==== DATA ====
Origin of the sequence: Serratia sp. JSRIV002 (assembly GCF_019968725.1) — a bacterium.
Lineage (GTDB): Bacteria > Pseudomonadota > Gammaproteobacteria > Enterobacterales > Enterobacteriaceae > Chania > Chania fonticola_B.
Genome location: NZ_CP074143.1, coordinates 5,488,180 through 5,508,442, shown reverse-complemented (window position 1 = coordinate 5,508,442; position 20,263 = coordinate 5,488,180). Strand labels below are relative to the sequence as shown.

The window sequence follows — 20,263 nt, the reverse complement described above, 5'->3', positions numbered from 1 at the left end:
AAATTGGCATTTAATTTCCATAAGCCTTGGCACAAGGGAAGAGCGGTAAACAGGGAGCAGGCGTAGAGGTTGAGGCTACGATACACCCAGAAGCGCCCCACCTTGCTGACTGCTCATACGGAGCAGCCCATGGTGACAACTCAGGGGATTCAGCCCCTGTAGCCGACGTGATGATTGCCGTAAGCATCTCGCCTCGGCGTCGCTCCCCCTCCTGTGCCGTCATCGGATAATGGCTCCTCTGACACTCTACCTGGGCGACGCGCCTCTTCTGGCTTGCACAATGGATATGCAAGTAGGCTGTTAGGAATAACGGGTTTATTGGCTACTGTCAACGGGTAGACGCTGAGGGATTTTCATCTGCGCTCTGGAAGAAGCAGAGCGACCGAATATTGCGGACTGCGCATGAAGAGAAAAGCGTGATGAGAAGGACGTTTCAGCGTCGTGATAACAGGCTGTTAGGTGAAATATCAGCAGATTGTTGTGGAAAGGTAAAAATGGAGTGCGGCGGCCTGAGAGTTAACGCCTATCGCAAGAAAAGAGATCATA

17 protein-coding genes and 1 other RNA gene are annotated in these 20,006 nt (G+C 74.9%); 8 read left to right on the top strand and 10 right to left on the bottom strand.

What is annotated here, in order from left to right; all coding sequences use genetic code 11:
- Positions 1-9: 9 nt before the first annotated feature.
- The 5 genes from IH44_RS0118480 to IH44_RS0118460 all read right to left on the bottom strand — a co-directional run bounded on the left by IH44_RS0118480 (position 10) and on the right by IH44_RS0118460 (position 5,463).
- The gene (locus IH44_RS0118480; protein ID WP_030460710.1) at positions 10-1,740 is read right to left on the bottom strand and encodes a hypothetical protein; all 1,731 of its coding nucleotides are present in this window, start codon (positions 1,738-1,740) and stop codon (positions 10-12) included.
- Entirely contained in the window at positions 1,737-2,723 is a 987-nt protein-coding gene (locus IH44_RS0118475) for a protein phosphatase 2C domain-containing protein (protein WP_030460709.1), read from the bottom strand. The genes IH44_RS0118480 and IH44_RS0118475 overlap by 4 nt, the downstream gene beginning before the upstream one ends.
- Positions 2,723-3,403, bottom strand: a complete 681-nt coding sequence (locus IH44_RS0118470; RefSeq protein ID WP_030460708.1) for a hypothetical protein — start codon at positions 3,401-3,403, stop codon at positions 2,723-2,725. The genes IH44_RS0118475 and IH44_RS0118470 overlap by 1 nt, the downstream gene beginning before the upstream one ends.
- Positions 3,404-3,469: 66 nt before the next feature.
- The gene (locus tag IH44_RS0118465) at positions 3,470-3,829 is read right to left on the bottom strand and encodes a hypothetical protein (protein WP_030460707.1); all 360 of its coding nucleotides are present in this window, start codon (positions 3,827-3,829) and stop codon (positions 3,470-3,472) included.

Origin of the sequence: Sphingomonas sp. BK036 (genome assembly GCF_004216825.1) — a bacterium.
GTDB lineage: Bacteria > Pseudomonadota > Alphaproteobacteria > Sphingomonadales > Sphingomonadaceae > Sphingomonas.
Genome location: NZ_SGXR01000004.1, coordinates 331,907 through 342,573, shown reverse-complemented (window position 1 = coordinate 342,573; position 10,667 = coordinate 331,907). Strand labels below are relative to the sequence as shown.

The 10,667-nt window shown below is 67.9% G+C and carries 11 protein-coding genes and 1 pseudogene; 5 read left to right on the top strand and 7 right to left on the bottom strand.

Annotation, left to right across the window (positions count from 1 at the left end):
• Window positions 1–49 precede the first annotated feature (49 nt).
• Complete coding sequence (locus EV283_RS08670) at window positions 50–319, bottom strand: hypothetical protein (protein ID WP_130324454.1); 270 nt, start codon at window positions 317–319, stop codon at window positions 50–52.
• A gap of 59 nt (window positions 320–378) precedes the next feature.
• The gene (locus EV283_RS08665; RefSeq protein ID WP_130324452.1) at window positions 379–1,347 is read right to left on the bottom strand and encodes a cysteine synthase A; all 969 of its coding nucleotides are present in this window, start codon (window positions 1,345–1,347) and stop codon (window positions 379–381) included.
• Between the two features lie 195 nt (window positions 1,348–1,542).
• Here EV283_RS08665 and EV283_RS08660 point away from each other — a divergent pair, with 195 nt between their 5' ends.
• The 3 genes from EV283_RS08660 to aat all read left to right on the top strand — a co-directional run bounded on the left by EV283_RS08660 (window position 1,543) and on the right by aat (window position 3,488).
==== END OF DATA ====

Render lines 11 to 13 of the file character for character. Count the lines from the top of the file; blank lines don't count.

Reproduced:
- Entirely contained in the window at positions 1,737-2,723 is a 987-nt protein-coding gene (locus IH44_RS0118475) for a protein phosphatase 2C domain-containing protein (protein WP_030460709.1), read from the bottom strand. The genes IH44_RS0118480 and IH44_RS0118475 overlap by 4 nt, the downstream gene beginning before the upstream one ends.
- Positions 2,723-3,403, bottom strand: a complete 681-nt coding sequence (locus IH44_RS0118470; RefSeq protein ID WP_030460708.1) for a hypothetical protein — start codon at positions 3,401-3,403, stop codon at positions 2,723-2,725. The genes IH44_RS0118475 and IH44_RS0118470 overlap by 1 nt, the downstream gene beginning before the upstream one ends.
- Positions 3,404-3,469: 66 nt before the next feature.